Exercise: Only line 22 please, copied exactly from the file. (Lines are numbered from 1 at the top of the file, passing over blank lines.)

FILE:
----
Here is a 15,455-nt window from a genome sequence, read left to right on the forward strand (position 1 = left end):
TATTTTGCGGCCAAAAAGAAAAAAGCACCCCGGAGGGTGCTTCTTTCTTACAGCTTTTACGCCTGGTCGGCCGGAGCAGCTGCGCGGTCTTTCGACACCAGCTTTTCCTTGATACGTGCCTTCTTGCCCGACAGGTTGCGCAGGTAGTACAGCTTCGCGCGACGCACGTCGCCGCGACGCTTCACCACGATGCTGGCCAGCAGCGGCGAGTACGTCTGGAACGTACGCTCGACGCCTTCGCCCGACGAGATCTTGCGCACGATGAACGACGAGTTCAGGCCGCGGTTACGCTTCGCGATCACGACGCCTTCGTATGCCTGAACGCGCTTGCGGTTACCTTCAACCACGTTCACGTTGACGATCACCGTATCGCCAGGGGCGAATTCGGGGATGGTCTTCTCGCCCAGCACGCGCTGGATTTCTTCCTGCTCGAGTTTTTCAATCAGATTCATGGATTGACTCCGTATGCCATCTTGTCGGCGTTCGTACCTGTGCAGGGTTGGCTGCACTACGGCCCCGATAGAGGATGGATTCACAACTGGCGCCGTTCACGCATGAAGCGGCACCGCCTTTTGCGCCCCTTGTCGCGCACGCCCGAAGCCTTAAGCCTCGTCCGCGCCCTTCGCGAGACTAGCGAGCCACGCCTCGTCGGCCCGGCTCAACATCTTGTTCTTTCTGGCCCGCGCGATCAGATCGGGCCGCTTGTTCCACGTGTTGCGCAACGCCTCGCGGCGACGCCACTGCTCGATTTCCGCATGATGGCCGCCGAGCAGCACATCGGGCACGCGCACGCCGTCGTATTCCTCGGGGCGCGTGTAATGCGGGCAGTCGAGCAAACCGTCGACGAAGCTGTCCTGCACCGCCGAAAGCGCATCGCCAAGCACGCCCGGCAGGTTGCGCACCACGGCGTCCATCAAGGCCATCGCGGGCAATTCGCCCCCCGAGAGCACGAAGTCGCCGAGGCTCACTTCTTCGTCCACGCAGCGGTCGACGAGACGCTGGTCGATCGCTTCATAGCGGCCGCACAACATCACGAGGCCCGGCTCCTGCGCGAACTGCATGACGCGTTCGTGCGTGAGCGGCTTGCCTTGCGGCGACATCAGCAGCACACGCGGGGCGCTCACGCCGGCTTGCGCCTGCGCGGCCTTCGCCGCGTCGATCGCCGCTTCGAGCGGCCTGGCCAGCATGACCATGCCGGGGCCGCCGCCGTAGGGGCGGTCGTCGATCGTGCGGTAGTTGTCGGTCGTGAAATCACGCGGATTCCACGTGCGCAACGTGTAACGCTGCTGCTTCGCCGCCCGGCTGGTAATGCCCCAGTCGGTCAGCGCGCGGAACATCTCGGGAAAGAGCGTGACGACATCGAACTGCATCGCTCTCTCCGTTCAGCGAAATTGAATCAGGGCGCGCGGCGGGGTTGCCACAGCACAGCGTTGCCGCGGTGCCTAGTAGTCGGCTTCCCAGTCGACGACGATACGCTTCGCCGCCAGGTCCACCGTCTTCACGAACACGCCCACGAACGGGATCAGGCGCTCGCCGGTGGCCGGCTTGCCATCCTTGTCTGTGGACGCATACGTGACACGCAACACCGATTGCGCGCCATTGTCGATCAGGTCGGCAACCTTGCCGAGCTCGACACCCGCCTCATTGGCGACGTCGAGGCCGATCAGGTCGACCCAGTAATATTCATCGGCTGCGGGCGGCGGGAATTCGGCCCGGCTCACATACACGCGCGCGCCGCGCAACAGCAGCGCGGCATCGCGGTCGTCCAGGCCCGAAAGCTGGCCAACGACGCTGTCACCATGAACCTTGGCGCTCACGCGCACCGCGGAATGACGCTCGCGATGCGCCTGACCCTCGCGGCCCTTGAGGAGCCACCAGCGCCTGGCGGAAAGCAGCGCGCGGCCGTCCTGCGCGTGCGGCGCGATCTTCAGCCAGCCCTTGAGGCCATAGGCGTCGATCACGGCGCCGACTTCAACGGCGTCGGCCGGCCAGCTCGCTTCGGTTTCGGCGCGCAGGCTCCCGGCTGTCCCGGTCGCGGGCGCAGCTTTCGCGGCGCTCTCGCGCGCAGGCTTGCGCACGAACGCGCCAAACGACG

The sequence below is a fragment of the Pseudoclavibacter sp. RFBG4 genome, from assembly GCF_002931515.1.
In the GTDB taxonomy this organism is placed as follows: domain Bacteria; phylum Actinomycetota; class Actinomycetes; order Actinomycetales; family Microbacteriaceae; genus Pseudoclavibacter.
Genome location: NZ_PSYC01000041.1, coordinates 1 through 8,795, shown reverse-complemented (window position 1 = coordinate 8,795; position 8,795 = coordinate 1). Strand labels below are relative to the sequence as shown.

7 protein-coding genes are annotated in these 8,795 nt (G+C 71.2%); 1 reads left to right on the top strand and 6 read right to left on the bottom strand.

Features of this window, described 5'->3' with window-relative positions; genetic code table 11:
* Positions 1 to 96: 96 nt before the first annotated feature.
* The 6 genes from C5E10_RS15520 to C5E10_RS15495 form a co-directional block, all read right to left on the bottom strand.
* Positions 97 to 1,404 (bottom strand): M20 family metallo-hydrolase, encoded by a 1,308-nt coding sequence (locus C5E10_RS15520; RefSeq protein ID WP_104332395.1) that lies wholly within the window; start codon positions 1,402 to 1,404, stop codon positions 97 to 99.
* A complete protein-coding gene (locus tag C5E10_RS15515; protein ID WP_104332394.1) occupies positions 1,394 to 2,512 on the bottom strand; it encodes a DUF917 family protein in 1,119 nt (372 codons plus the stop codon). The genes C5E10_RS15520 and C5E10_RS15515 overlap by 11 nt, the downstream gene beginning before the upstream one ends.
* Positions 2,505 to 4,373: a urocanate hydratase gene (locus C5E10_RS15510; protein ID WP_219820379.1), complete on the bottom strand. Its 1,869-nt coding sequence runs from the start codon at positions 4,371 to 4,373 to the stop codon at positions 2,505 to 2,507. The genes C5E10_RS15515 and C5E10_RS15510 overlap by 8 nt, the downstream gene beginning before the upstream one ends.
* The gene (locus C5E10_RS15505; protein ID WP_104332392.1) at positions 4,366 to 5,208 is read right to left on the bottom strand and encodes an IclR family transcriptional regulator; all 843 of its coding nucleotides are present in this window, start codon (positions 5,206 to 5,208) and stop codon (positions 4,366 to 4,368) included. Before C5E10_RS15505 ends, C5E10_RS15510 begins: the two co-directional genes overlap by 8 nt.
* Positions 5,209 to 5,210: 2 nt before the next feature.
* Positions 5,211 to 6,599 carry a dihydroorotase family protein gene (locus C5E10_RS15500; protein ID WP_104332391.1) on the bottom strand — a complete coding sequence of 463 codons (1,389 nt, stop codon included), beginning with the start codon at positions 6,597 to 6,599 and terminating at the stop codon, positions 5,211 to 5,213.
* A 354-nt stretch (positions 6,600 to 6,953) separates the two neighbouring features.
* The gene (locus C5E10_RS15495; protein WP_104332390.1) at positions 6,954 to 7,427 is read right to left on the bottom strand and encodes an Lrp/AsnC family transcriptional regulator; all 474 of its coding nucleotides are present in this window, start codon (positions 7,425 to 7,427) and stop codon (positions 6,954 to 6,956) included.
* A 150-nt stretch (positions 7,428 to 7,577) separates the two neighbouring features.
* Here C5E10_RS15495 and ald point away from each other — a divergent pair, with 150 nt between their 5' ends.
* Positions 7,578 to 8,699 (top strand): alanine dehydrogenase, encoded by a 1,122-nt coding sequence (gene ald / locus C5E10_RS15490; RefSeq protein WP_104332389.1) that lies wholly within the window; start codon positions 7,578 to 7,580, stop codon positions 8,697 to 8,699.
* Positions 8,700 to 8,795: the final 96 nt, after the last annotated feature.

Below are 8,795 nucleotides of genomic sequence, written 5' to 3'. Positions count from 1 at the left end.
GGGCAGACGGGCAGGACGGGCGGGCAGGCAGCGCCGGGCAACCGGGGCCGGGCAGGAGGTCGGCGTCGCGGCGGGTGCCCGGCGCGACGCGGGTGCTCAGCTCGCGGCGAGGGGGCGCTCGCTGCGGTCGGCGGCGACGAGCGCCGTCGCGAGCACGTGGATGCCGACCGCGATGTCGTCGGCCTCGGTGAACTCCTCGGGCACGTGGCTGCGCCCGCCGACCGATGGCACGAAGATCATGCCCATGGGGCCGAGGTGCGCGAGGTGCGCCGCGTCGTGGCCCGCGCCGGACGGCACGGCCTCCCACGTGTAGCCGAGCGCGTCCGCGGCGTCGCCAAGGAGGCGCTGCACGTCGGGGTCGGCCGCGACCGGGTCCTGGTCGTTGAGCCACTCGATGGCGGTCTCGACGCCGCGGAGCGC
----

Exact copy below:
Below are 8,795 nucleotides of genomic sequence, written 5' to 3'. Positions count from 1 at the left end.